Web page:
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Sweetgrass basket gets dramatic makeover at museum

Once treated, the basket can again stand on its own, despite having a slight tilt because of its size. (Photo Ah-Tah-Thi-Ki Museum)
In a 1969 article, a Naples newspaper shows the elderly Deaconess displaying a piece of patchwork and proudly sitting next to sweetgrass baskets. (Photo Ah-Tah-Thi-Ki Museum)

Collections Manager

BIG CYPRESS — Earlier this year a thoughtful donor in Naples gifted the Ah-Tah-Thi-Ki Museum with a historic sweetgrass basket that was in need of much love and care. The donor’s mother, Katie Johnson, bought the large basket from the Deaconess Harriet Bedell in Everglades City during the 1950s. The Deaconess was a famous local missionary who spent most of her career working to get Seminole and Miccosukee artwork the recognition it deserved. Johnson and the Deaconess were friends when she purchased the basket, and it remained with the Johnson family until it was donated to the Ah-Tah-Thi-Ki. An Associated Press newspaper article from 1969 shows the basket next to the Deaconess, as she displays a piece of patchwork.

The basket brought with it much history. The Deaconess did not make it herself, but she helped to sell it for the Seminole or Miccosukee artisans she represented. Unfortunately, by 2021, age had taken its toll and resulted in a basket that was structurally unstable. The neck and lip of the basket, comprising the top third, was completely separated for more than three-quarters of the circumference; the area was collapsing into itself. This meant that as soon as the basket was examined at the museum, it was immediately treated so that the rest of the basket wouldn’t have any further issues.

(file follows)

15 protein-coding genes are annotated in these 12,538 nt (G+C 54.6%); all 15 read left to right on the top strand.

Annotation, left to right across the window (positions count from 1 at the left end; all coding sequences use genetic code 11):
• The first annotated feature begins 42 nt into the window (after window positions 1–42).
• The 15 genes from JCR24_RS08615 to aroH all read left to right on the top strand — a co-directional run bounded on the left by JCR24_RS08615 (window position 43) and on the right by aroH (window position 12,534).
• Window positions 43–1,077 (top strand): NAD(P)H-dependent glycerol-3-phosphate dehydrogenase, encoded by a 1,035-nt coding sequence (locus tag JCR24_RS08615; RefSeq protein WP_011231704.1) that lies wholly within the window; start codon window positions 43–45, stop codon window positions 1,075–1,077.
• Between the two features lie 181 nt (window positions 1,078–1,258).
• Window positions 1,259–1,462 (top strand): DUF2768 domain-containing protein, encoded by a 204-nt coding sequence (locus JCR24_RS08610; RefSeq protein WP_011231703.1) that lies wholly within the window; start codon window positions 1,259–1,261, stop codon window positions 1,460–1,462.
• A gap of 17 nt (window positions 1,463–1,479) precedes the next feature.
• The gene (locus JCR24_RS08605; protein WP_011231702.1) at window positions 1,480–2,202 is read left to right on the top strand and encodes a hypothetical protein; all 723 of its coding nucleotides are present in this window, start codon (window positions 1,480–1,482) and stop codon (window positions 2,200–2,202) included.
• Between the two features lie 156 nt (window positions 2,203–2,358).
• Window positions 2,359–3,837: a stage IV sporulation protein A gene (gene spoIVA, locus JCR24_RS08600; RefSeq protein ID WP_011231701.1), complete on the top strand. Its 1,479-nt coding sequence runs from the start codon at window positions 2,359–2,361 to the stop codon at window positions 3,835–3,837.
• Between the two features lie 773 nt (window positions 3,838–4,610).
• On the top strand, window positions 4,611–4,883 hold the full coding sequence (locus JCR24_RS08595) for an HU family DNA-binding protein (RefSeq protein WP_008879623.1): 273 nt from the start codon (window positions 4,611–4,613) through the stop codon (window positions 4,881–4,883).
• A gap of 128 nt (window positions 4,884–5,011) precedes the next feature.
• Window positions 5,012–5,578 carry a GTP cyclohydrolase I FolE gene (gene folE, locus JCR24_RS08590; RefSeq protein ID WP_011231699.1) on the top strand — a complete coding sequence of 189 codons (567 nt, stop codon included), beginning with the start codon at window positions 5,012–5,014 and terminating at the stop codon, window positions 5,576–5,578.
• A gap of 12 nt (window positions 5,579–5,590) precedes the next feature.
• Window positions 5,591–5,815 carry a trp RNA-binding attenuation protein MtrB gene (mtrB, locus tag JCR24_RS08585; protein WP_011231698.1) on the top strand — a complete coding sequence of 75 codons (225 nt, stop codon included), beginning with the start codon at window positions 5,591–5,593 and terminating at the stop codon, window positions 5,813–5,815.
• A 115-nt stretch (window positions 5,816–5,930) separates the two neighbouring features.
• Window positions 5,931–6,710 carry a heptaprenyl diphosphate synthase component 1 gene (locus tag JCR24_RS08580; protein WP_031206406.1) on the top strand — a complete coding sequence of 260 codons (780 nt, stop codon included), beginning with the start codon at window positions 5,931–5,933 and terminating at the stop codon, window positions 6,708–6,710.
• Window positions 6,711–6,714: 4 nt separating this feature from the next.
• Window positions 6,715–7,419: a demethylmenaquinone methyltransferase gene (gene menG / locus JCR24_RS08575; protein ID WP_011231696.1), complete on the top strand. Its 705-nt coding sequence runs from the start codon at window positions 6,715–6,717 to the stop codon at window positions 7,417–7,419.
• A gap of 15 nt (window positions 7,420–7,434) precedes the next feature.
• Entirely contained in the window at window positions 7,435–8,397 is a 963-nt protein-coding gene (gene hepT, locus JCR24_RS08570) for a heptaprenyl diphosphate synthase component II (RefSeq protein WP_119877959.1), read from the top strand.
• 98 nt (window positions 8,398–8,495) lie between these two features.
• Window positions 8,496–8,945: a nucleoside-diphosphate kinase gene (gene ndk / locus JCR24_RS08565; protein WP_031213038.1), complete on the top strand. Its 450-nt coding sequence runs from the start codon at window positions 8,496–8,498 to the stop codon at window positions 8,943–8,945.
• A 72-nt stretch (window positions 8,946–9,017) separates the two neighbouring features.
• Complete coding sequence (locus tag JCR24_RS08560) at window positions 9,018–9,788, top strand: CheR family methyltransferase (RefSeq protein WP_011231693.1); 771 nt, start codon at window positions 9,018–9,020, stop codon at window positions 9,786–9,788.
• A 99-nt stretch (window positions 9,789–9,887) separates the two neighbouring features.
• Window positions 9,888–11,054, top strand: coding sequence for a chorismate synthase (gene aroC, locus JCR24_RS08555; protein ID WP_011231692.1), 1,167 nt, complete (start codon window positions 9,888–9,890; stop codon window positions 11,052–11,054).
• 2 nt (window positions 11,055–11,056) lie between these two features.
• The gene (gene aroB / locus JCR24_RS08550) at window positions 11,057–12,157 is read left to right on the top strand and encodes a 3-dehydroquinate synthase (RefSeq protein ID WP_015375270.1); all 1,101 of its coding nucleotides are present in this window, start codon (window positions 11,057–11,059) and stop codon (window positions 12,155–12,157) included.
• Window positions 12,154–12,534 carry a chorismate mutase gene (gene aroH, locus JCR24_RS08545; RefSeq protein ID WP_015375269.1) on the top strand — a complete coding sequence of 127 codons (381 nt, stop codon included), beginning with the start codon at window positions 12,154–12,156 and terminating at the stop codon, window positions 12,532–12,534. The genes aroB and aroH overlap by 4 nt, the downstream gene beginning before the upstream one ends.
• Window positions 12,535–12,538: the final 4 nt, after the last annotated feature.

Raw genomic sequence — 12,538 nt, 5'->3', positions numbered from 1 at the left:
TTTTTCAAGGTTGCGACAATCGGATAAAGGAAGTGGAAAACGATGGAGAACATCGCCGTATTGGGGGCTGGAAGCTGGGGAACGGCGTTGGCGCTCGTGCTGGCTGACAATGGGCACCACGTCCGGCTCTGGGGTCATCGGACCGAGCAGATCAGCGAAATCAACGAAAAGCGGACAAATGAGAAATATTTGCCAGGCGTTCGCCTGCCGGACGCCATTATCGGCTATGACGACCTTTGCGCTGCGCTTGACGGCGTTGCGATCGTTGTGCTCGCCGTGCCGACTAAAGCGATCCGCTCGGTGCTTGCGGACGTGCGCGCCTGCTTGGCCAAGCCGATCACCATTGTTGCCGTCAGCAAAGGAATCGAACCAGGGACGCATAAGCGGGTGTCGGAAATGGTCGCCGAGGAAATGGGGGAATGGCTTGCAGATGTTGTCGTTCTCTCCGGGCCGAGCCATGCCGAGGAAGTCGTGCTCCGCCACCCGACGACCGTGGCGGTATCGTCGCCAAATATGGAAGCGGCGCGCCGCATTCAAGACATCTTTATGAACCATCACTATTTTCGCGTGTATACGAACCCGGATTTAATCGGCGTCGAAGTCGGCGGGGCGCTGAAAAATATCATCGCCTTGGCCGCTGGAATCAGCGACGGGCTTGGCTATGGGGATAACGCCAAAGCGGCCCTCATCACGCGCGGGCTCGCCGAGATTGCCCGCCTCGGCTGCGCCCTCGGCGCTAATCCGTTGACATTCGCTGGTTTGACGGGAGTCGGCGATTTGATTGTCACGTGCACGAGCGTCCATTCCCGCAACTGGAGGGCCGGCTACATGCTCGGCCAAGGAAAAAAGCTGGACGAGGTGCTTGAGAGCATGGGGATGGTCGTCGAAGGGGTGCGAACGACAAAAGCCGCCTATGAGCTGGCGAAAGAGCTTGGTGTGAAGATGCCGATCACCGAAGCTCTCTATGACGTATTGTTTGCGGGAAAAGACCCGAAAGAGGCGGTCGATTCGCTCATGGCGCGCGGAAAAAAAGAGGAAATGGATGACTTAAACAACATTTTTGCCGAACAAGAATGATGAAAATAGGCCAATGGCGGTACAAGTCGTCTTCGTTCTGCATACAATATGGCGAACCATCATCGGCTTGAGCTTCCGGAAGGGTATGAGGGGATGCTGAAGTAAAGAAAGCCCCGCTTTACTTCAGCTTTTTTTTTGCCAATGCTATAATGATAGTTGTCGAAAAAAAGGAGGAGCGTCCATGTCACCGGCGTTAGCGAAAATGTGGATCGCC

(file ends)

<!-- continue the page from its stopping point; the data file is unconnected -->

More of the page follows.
A two-prong approach seemed best, and can be easily thought of like a double row of surgeon’s stitches, but in reverse. First, the exterior of the separation was treated using more traditional basketry techniques that employ high tensile thread. Second, the interior was stabilized with a high-fiber, low-pulp paper and organic adhesive that would act as structural reinforcement for the separated area. This also spread the physical integrity to areas immediately surrounding the separation, decreasing the likelihood of further structural issues in that area.

A museum conservator performs delicate operations such as this one as part of a daily routine, but this should not make us dismiss such work as easy or straightforward. Conservation is an experimental science and every “patient” needs a different type of operation. But the miracles performed are no accident, they are the result of years of specialized training and hands on experience. The priceless pieces of art that the museum cares for can only be preserved for the future with the attention of a conservator.

If you would like to see how a conservator helps slow the effect of time on historic objects like this basket, stop by the museum or contact Robin Croskery Howard at (863) 902-1113, ext. 12220.

The damage to the basket was extreme but was caused merely by the weight of the layers of sweetgrass. (Photo Ah-Tah-Thi-Ki Museum)